Editorial: “Biblical Theology”— Reflections on its Importance -- By: Stephen J. Wellum
SBJT 12:4 (Winter 2008) p. 2
Editorial: “Biblical Theology”—
Reflections on its Importance
*Stephen J. Wellum is Professor of Christian Theology at The Southern Baptist Theological Seminary. Dr. Wellum received his Ph.D. degree in theology from Trinity Evangelical Divinity School and has also taught theology at the Associated Canadian Theological Schools and Northwest Baptist Theological College and Seminary in Canada. He has contributed to several publications and a collection of essays on theology and worldview issues.
The topic of “biblical theology” is not a new one to our SBJT readers, nor is it a new topic to our seminary community. In fact, just two volumes ago (vol. 10.2, Summer 2006), we addressed various aspects of the discipline such as the relation between biblical theology and hermeneutics and the preacher's task of proclaiming the whole counsel of God, as well as seeking to demonstrate biblical theology’s value by showing how it specifically is used in our reading and application of Scripture. Why, then, return to the theme again? The most straightforward answer is that we believe the subject of biblical theology and its actual use in the seminary, church, and home is vitally important for the life and health of God’s people.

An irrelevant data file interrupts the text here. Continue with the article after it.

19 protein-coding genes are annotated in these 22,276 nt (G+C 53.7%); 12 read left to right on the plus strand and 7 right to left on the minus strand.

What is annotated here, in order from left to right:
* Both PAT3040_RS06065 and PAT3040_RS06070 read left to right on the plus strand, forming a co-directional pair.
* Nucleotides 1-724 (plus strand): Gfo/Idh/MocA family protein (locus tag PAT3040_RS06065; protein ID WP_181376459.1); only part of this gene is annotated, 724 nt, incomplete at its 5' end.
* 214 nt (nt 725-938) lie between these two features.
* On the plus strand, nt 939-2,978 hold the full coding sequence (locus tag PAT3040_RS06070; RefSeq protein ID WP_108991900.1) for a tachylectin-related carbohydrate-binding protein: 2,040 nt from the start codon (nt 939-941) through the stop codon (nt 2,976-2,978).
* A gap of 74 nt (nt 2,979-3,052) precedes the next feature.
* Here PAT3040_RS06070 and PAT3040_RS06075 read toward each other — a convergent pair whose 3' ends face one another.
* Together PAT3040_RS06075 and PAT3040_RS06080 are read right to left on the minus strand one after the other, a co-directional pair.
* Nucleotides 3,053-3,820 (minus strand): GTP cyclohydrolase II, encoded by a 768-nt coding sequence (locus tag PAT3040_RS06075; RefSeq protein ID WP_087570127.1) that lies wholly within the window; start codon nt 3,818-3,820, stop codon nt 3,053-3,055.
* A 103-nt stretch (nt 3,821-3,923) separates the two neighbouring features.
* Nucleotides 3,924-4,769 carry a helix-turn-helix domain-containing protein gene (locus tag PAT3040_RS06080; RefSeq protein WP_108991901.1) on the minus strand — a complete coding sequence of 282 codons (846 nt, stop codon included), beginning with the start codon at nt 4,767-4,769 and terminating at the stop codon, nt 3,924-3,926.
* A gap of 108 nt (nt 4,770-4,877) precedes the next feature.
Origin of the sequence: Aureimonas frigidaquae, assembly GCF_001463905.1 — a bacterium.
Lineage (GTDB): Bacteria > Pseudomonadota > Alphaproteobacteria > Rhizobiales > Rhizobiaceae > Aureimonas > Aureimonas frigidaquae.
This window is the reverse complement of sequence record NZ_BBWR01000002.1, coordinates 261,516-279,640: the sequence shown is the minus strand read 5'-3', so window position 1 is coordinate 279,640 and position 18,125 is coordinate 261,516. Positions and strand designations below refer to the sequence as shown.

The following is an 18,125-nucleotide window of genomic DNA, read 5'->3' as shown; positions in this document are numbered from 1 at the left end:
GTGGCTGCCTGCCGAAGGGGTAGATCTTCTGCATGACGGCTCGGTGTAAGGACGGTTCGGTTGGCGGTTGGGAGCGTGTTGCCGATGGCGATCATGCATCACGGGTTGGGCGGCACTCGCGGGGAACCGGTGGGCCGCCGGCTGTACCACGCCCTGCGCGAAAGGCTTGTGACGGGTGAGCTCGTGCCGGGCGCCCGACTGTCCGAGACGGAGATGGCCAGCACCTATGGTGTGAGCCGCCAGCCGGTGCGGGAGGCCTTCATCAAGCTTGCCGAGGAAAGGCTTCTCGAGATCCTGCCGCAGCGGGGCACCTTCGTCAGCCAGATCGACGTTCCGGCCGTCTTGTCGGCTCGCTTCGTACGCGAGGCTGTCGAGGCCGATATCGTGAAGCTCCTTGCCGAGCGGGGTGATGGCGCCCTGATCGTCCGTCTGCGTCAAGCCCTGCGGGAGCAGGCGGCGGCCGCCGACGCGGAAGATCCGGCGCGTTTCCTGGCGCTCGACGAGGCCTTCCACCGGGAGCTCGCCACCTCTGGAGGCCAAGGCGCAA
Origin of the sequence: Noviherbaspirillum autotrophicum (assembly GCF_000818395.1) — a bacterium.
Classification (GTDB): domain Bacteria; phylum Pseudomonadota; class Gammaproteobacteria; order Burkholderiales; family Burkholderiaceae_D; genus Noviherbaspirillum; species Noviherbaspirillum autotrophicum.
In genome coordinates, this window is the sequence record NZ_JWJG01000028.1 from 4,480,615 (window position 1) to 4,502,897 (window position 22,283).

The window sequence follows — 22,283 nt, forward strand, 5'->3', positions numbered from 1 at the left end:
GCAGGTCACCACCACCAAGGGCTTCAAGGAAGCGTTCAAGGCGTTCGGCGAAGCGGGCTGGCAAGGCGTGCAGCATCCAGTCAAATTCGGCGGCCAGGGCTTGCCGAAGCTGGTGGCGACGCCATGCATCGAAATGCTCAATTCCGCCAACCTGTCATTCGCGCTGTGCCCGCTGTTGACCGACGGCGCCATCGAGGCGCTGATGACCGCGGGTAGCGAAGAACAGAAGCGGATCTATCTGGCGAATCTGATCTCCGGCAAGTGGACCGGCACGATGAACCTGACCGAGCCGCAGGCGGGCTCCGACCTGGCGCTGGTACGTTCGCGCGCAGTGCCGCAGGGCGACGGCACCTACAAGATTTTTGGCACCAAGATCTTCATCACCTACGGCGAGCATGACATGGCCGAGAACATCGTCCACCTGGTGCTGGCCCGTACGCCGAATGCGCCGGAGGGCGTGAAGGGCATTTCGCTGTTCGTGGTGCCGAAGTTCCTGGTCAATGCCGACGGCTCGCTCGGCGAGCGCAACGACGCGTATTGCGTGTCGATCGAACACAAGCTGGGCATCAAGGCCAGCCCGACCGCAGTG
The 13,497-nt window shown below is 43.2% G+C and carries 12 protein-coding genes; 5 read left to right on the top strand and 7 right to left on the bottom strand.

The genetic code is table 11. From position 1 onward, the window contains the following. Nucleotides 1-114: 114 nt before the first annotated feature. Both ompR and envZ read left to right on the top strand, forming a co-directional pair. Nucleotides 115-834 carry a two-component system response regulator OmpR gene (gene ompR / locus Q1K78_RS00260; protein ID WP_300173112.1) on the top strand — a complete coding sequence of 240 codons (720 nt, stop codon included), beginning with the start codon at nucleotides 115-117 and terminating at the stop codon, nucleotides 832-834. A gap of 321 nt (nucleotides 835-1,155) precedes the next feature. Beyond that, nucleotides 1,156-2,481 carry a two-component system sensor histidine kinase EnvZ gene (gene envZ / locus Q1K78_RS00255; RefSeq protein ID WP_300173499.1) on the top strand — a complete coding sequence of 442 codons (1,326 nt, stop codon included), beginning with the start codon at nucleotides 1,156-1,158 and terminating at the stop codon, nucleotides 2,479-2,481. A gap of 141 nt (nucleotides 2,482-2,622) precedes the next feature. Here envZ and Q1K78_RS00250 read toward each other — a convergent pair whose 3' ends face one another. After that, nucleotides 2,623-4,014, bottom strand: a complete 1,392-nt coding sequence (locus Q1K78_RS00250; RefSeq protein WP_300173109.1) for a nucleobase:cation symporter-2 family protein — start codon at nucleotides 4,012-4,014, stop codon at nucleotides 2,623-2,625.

It is no doubt the case that every generation must affirm anew a correct doctrine of Scripture. From the halls of church history, we learn the sad yet important lesson that once people move away from a high view of Scripture—namely, that Scripture is nothing less than God’s Word written, fully authoritative in all that it addresses and completely reliable in all that it affirms—it does not take long for God’s people to be weakened in their understanding of the gospel and less effective in their kingdom service. However, we also learn that it is not enough for the church merely to affirm a high view of Scripture in order to preserve God’s people from error. In reality, the most pressing need is a commitment both to affirm Scripture as God’s Word, coupled with a burning desire to study, understand, and apply Scripture, by God’s grace, to our daily lives for God’s glory. Sadly, today, among many evangelicals, we witness the diminishing of Scripture’s authority both in terms of its doctrinal affirmation and its actual use in our churches and our individual lives. Even among conservative evangelicals and Southern Baptists who gladly embrace a high view of Scripture, there is far too much biblical illiteracy which, in the end, leaves us with a failure to understand and apply rightly the “whole counsel of God” to every aspect of our lives. One of the reasons we believe biblical theology is so important for the church is because we are convinced that it can practically help us remedy our biblical illiteracy...
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